A number of bloggers and editors have commented about President Obama's appointment of Dr. Francis Collins to head the National Institute of Health (NIH). Collins is a rare specimen, both a born-again Christian as well as a brilliant and accomplished scientist. Collins discovered the genetic flaw that causes cystic fibrosis, and later headed the Human Genome Project.
Comments from the likes of scientists Sam Harris and Steven Pinker express worry that Collins' religion will be used politically, or that it will interfere with a balanced management of NIH policies. In a reply, Lisa Miller of Newsweek claims that Collins' work should be the sole test of his qualifications, and by that test, she asserts that Collins is unquestionably fit for the job.
I disagree. Not with Miller's premise, but with her conclusion. Collins should indeed be judge by his work: All of it, not just his science.
If Francis Collins' 2006 book, The Language of God: A Scientist Presents Evidence for Belief, is included as part of his resumé, as it must be, then by any measure, he is unfit for the job. When evaluating the man's competence as a decision maker, you could take all of his science achievements and set them on one side of the scale, and set The Language of God on the other side, and that book alone would tip the scale into the negative territory.
I've never understood what all the hullabaloo is about The Language of God. It is so full of logical fallacies a kindergartner could find them. I bought the book hoping for a real challenge, a genuine, well-reasoned explanation of how a highly-respected scientist is able to separate the domains of religion and science. I was sorely disappointed.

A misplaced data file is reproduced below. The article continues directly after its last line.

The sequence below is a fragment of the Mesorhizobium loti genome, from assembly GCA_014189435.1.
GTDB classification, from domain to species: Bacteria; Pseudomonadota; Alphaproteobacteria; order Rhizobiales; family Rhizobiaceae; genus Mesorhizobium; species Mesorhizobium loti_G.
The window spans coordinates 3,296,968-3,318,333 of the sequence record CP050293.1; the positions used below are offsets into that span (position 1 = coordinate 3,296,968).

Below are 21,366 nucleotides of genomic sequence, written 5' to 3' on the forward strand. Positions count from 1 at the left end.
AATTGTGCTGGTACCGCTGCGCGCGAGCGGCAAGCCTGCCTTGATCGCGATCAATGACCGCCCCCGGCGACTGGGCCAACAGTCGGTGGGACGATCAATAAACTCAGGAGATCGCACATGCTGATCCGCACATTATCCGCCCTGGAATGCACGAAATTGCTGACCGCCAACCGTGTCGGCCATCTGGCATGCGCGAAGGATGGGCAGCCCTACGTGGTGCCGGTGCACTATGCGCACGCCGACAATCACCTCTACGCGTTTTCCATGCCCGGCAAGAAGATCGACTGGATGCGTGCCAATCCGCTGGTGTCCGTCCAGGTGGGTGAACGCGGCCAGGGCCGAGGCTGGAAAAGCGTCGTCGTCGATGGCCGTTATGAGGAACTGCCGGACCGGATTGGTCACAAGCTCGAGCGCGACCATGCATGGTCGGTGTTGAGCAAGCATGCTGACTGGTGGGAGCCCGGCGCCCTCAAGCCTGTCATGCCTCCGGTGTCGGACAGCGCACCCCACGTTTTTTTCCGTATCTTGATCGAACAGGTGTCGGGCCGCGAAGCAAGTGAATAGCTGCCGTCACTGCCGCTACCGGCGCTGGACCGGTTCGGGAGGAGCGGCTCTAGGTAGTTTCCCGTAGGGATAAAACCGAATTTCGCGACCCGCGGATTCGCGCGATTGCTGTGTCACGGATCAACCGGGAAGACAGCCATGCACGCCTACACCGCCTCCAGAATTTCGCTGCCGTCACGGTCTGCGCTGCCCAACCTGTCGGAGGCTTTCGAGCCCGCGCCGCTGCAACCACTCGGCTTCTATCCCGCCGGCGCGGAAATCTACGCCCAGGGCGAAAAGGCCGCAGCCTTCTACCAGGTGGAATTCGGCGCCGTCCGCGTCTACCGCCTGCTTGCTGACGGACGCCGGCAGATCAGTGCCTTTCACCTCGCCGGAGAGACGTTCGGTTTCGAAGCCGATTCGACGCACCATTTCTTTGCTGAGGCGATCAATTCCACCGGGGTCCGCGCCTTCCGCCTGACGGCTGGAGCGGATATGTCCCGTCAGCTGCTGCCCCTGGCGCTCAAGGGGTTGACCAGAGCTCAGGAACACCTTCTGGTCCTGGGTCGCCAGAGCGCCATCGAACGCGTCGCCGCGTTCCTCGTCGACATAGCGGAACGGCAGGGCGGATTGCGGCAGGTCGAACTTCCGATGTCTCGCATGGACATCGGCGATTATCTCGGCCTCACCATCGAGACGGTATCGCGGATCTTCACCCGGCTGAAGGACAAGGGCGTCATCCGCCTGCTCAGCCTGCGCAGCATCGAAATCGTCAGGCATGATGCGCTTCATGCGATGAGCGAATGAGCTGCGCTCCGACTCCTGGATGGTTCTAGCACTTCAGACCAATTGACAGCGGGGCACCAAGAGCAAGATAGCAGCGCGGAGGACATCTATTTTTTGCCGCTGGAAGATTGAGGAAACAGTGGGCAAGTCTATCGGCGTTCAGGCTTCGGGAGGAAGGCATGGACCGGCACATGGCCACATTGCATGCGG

Collins spends a good part of the book explaining why evangelicals and creationists simply can't be right, what the scientific method is and why we should respect it, and spends a great deal of time criticizing the "God in the Gaps" crowd. "God in the Gaps" happens when scientists are able to explain something that formerly seemed magical; God is pushed out of that domain, and squeezed into ever-narrowing gaps in science's understanding of the universe. Collins does an excellent job of explaining this, and of berating those who try to cling to their God by pointing to the few remaining gaps and crying "It must be God!"
Then, his entire thesis comes crashing down, as Collins starts to explain his own faith, which proves to be the most massive case of God-in-the-Gaps I've ever seen. Collins, one of the most brilliant and accomplished scientists of our times, simply gives up all logical thought, and makes up some of the most obvious rationalizations I've ever encountered. Collins squeezes God into every gap he can find, doing exactly the thing he spent so much energy warning us about in the first part of his book.
In my opinion, a man who is capable of such a gross breach of rational thought, and who can't even see the glaring flaws in his work when it's about religion instead of science, has a lot to answer for. His appointment by President Obama may make political sense, but if we were judging purely by scientific credibility, Dr. Collins would not make the cut.